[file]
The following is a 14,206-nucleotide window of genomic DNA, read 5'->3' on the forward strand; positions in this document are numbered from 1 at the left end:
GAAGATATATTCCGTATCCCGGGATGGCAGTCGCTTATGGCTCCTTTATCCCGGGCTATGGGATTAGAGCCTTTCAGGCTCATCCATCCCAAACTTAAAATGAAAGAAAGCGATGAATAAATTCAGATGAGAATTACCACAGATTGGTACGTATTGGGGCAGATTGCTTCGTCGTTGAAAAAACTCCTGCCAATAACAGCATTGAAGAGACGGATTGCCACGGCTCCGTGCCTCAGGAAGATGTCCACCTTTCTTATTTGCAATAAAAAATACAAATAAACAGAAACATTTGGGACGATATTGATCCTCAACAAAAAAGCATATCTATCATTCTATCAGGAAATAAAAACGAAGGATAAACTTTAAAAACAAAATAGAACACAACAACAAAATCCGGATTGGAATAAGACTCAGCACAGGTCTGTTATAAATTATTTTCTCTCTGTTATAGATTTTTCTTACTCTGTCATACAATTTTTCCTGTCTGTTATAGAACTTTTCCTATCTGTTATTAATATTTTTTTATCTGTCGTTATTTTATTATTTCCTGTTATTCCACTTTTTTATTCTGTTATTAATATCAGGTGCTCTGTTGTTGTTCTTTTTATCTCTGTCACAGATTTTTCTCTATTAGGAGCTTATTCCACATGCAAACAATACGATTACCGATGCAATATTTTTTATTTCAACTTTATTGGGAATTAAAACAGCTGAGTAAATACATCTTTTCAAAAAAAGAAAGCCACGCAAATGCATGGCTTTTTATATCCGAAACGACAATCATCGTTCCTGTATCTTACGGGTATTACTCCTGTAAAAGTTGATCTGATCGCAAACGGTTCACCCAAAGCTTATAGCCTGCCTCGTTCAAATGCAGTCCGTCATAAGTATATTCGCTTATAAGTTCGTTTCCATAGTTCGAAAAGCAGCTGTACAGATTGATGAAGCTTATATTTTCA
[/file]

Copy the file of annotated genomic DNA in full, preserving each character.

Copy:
The following is a 14,206-nucleotide window of genomic DNA, read 5'->3' on the forward strand; positions in this document are numbered from 1 at the left end:
GAAGATATATTCCGTATCCCGGGATGGCAGTCGCTTATGGCTCCTTTATCCCGGGCTATGGGATTAGAGCCTTTCAGGCTCATCCATCCCAAACTTAAAATGAAAGAAAGCGATGAATAAATTCAGATGAGAATTACCACAGATTGGTACGTATTGGGGCAGATTGCTTCGTCGTTGAAAAAACTCCTGCCAATAACAGCATTGAAGAGACGGATTGCCACGGCTCCGTGCCTCAGGAAGATGTCCACCTTTCTTATTTGCAATAAAAAATACAAATAAACAGAAACATTTGGGACGATATTGATCCTCAACAAAAAAGCATATCTATCATTCTATCAGGAAATAAAAACGAAGGATAAACTTTAAAAACAAAATAGAACACAACAACAAAATCCGGATTGGAATAAGACTCAGCACAGGTCTGTTATAAATTATTTTCTCTCTGTTATAGATTTTTCTTACTCTGTCATACAATTTTTCCTGTCTGTTATAGAACTTTTCCTATCTGTTATTAATATTTTTTTATCTGTCGTTATTTTATTATTTCCTGTTATTCCACTTTTTTATTCTGTTATTAATATCAGGTGCTCTGTTGTTGTTCTTTTTATCTCTGTCACAGATTTTTCTCTATTAGGAGCTTATTCCACATGCAAACAATACGATTACCGATGCAATATTTTTTATTTCAACTTTATTGGGAATTAAAACAGCTGAGTAAATACATCTTTTCAAAAAAAGAAAGCCACGCAAATGCATGGCTTTTTATATCCGAAACGACAATCATCGTTCCTGTATCTTACGGGTATTACTCCTGTAAAAGTTGATCTGATCGCAAACGGTTCACCCAAAGCTTATAGCCTGCCTCGTTCAAATGCAGTCCGTCATAAGTATATTCGCTTATAAGTTCGTTTCCATAGTTCGAAAAGCAGCTGTACAGATTGATGAAGCTTATATTTTCA